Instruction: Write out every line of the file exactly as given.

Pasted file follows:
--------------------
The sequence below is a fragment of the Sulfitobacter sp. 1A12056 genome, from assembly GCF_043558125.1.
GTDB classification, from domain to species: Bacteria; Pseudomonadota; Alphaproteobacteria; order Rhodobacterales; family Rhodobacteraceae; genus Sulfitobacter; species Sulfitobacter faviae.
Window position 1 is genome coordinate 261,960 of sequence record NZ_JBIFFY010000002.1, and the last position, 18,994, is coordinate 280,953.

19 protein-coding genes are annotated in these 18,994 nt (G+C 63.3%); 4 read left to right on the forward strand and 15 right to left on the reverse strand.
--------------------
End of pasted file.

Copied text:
The sequence below is a fragment of the Sulfitobacter sp. 1A12056 genome, from assembly GCF_043558125.1.
GTDB classification, from domain to species: Bacteria; Pseudomonadota; Alphaproteobacteria; order Rhodobacterales; family Rhodobacteraceae; genus Sulfitobacter; species Sulfitobacter faviae.
Window position 1 is genome coordinate 261,960 of sequence record NZ_JBIFFY010000002.1, and the last position, 18,994, is coordinate 280,953.

19 protein-coding genes are annotated in these 18,994 nt (G+C 63.3%); 4 read left to right on the forward strand and 15 right to left on the reverse strand.